Shin splints is ‘THE’ running injury. However, the term ‘shin splints’ is a bit of an umbrella term which covers up to 30 different conditions which all cause pain at the front of the lower leg. ‘True’ shin splints is now often called ‘Medial Tibial Stress Syndrome’, amongst other, less accurate terms.
Symptoms of Shin Splints
The typical symptoms of shin splints (MTSS) include pain in the lower half of the shin, just to the inside of the shin bone. The pain is usually difficult to pinpoint to one spot and there may be tenderness when pressing along the inside of the shin bone. The pain is usually worst when you first start to run and then eases as you warm-up. It is often then bad again the next day.
What is it?
MTSS is now thought to be caused by stress on the inner side of the Tibia, or shin bone. There have been many theories over the years from muscle tension to traction on the periostuem lining the bone, but this current concept seems most feasible.
The thinking is that we run, certain forces are applied to the bone. Compression forces are fine, the bones can deal with those nicely. However, other forces including torsional and shearing forces are more difficult for the bone to deal with and repeated forces like these lead to an overload of the cortical layer of bone (on the outside). Overtime this causes tiny cracks in the bone, which if left, can develop into a full stress fracture.
What causes it?
Increased torsion and shearing on the medial Tibia are caused by factors such as overpronation and weak hip rotator muscles. Add this to training errors such as a sudden increase in training or not allowing enough rest and shin pain can soon develop.
Pronation is a movement at the foot, whereby the foot rolls in and the arch flattens as we place all of our weight on that foot. Pronation is normal and healthy, overpronation is not. Excessive or very rapid pronation like this causes an increase in internal rotation of the Tibia. Combine this with an external force coming from the Femur (thigh bone) above as occurs in many runners due to weak hip muscles and you have a shearing force on the bone which it finds difficult to deal with.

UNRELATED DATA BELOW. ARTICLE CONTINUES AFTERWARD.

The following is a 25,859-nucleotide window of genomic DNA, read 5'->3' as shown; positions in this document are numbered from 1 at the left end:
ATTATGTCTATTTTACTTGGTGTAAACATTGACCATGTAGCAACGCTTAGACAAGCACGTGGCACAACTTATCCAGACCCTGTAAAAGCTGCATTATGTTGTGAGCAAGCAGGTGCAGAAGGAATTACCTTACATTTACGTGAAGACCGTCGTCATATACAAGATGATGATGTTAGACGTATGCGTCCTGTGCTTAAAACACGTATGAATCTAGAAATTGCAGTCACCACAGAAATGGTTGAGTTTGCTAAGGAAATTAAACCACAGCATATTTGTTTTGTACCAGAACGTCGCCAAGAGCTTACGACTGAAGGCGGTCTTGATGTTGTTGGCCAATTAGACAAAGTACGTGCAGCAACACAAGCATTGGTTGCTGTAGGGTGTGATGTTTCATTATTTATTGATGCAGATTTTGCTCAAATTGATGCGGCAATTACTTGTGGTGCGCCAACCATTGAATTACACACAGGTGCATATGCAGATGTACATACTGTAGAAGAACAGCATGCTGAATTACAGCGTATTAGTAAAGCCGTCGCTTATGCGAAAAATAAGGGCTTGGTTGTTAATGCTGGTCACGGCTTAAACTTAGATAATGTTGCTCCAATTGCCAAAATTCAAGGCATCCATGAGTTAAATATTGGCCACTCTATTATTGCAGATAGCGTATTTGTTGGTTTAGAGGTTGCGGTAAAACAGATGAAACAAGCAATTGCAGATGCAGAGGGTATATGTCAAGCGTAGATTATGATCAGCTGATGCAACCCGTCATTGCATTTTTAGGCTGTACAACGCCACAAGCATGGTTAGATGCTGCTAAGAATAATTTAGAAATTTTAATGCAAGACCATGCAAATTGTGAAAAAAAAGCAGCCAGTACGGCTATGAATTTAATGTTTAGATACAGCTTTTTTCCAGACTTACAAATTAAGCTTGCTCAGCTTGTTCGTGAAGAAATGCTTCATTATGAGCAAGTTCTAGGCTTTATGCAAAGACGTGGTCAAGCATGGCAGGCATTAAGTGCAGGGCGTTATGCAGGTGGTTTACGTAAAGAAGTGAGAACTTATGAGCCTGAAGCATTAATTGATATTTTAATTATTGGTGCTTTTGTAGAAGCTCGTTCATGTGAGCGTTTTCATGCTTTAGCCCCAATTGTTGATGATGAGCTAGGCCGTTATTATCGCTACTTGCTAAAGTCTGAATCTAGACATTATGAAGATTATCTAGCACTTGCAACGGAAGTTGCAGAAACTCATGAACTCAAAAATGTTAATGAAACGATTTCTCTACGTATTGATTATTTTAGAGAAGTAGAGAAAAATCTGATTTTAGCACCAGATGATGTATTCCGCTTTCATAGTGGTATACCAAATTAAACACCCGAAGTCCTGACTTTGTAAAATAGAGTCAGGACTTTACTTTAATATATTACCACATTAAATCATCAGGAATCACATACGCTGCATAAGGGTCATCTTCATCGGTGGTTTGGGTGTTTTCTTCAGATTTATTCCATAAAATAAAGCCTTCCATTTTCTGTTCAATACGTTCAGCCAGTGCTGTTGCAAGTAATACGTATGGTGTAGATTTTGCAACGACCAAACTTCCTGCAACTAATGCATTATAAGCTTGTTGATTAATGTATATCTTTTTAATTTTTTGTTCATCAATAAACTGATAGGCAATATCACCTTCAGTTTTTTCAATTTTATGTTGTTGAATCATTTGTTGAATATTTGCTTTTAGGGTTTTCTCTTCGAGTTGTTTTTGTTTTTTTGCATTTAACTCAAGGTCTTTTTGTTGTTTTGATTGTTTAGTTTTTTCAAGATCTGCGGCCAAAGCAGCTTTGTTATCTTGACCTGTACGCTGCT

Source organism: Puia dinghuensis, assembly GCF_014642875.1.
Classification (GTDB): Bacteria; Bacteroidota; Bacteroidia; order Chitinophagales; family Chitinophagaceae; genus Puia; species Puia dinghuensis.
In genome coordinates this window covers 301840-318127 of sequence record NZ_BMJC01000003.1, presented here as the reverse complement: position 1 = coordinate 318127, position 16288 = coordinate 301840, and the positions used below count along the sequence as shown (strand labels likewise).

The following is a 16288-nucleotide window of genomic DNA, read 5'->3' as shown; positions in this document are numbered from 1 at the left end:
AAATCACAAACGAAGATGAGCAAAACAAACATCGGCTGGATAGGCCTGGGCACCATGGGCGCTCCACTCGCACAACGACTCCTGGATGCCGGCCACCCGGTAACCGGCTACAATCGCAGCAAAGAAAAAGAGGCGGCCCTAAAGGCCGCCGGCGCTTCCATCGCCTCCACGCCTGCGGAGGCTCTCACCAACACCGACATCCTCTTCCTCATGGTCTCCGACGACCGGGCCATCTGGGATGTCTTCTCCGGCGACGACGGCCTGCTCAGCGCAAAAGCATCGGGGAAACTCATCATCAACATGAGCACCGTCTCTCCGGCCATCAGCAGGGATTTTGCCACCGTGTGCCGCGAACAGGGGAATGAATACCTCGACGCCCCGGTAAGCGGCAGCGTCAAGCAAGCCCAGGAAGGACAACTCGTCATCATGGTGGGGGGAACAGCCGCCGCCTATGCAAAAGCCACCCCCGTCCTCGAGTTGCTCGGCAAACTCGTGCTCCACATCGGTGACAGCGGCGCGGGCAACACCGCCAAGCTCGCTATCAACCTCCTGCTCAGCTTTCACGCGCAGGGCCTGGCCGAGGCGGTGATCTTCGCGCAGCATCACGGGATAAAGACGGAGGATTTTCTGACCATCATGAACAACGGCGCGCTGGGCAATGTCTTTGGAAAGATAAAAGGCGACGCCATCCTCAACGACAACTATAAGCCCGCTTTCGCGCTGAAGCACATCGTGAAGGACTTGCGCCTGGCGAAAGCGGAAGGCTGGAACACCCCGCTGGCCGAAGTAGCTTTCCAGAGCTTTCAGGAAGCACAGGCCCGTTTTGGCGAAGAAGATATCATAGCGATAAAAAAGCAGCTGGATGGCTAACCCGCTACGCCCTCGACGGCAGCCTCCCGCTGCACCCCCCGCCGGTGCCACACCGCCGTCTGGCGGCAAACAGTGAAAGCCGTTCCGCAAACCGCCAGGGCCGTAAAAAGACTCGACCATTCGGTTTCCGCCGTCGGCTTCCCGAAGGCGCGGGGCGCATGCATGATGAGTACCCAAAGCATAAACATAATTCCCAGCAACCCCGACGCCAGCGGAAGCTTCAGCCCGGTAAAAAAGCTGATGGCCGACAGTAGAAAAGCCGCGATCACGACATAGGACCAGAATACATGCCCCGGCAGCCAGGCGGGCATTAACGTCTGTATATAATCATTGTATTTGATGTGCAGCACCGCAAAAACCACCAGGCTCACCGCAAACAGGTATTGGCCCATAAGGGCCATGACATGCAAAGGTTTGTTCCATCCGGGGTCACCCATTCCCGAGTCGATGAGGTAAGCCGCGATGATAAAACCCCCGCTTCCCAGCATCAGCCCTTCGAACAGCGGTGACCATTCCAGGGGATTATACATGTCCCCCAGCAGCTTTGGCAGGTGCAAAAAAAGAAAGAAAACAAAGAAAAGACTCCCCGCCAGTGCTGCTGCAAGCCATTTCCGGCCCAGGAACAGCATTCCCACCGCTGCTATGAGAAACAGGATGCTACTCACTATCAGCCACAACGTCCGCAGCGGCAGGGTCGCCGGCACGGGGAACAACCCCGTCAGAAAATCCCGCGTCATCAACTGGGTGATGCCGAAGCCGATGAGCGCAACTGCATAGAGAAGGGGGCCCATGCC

In addition, a lateral heel strike coupled with the more medial compression force from the Femur above, results in a torsional, bone bending force. Another force the Tibia struggles to deal with.
On top of all of this, overpronation increases the stress on the muscle groups which try to control it. For example, as the foot pronates the Tibialis posterior muscle (which supinates the foot normally) contracts eccentrically (i.e. it lengthens as it contracts) to try to slow down and control this excess movement. If this keeps happening, the muscle can become overworked and creates a further traction force on the medial Tibia.
Running shoes should be suitable for both the individual and the event and not be worn out. Overpronators need motion control or support shoes and those with a severe problem may need addtional orthotic inserts as well. As a general rule of thumb, replace trainers every 400 miles. This sounds a lot, but if you run 20 miles a week, that’s just 20 weeks or 5 months. Trainers may not even look worn at this point, but the amount of cushioning and support deteriorates quickly. Just imagine your whole body weight pounding down on them with every step!
Whilst running is the main cause, footwear outside of running should also be considered as flat, unsupportive footwear when walking day-to-day will not support the arch adequately and increase stress on the muscles and bone.
Shin Splints Treatment
The treatment of shin splints should start with rest. Don’t continue to run as this will only make it worse and mean you’ll need longer out of action eventually in order to let it heal. Rest from running and from any excessive walking and ensure you wear supportive, cushioned footwear when you are walking anywhere.
Apply ice to the shin for 10 minutes at a time, every 2-3 hours, or as often as possible. This will help to reduce pain and inflammation. A Doctor may also prescribe anti-inflammatory medications to help with this.